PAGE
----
[10-13] The manufacturer or seller faced with an allegation of strict liability in tort for a defective design may have several defenses against liability; for example, product misuse or abnormal use, McLaughlin v. Sears, Roebuck & Co., 111 N.H. 265, 268, 281 A.2d 587, 588 (1971), and what was formerly termed contributory negligence or unreasonable assumption of the risk, Thibault v. Sears, Roebuck & Co.,
[14, 15] In New Hampshire, the manufacturer is under a general "duty to design his product reasonably safely for the uses which he can foresee." Thibault v. Sears, Roebuck & Co, 118 N.H. at 809, 395 A.2d at 847; accord, Uloth v. City Tank Corp., 384 N.E.2d 1188 (Mass. 1978). This duty is necessarily limited "`to foreseeing the probable results of the normal use of the product or a use that can reasonably be anticipated.'" Id., quoting McLaughlin v. Sears, Roebuck & Co., 111 N.H. at 268, 281 A.2d at 588. Thus, before a defendant may successfully argue a third person's negligence or misuse as a superseding cause, he must prove that the negligence or misuse was not reasonably foreseeable. See Gordon v. Niagara Machine & Tool Works, 574 F.2d 1182 (5th Cir. 1978); RESTATEMENT (SECOND) OF TORTS § 447(a) (1965).
 However, by finding the machine defective in design, the jury has found that two-person use was foreseeable. It was the failure to guard against such foreseeable use that made the machine's design defective. This being so, that same use cannot be a superseding cause, even assuming that Davidson was negligent in not preventing that use. See generally RESTATEMENT (SECOND) OF TORTS §§ 442, 443 (1965).
Plaintiff was awarded $150,000 total damages. At trial plaintiff proved the following out-of-pocket expenses: (a) Medicals of $727; (b) Lost wages of $7,123; for a total of $7,850.
Plaintiff's medical expert testified to a 30-40% permanent disability in plaintiff's right (predominant) hand. Evidence was also offered regarding plaintiff's embarrassment, pain and suffering, and mental anguish. Nevertheless, the evidence shows that plaintiff suffered only four days of "considerable discomfort," followed by several months of swelling and milder discomfort. Plaintiff is no longer able to grip hammers, etc., for use about the house. The balance of $142,150 was therefore awarded on the basis of the pain and suffering and disability damages.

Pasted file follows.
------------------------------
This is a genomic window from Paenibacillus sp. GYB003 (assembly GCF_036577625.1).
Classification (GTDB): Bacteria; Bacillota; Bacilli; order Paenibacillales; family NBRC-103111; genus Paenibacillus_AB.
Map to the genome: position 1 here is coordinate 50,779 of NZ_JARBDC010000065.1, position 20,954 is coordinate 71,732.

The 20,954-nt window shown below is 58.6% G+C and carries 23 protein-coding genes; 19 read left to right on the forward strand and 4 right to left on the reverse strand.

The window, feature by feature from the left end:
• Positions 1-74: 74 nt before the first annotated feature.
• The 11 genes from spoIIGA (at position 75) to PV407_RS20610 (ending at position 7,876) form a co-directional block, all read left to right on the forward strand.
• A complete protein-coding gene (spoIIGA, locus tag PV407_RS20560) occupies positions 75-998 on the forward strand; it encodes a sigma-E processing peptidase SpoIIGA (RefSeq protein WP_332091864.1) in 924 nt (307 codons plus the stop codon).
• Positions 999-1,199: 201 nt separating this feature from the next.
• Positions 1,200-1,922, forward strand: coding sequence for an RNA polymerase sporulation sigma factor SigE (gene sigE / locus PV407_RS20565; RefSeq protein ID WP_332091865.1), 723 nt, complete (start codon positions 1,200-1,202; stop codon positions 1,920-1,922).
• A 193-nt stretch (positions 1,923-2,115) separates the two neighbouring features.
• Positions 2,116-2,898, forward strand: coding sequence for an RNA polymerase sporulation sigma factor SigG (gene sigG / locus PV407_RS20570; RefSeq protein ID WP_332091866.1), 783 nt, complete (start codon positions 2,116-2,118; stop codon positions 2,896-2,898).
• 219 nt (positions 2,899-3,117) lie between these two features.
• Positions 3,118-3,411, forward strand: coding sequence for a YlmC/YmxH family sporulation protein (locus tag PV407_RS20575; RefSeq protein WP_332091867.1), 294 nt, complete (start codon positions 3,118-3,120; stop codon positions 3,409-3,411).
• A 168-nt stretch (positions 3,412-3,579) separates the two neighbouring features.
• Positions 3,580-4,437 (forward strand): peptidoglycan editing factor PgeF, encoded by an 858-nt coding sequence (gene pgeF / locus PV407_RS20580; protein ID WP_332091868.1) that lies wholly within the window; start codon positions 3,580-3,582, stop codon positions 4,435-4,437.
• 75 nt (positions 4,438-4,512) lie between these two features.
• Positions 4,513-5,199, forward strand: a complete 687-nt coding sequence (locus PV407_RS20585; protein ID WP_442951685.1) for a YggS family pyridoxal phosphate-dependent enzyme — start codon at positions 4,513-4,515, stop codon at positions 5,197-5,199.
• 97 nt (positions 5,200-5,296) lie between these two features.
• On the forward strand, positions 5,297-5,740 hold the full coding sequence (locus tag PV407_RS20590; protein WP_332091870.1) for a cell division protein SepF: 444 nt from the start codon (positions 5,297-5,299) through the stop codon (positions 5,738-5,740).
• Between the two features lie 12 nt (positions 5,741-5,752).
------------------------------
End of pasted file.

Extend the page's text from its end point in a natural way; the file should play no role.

Plaintiff was 24 years old and married at the time of accident. He had, at the time of trial, a life expectancy of 44.2 years. His earning capacity has not diminished, however, and he now earns more in wages than he did before the injury.
 We recognize that this court should not interfere with a verdict except in a clear case. A majority of the court is of the opinion that this is such a case and that the verdict of $150,000 exceeds any rational appraisal of the damages. Loney v. Parsons, 111 N.H. 353, 284 A.2d 910 (1971). Although it is difficult to draw a precise line, one must be drawn somewhere. The majority is of the opinion that the evidence would not support a verdict in excess of $125,000, and we therefore remand the case for a new trial unless the plaintiff will accept a reduction in the verdict to $125,000.
 What was said in Wisutskie v. Malouin, 88 N.H. 242, 245, 186 A. 769, 770 (1936) bears repeating. "It is a feature of a jury trial for the trial judge not only to see that the trial is fairly conducted but also to correct or vacate what turns out to be an unfair result. To inspect the product is no less a duty than to oversee the process of production." The foregoing applies to motions for both remittitur and additur.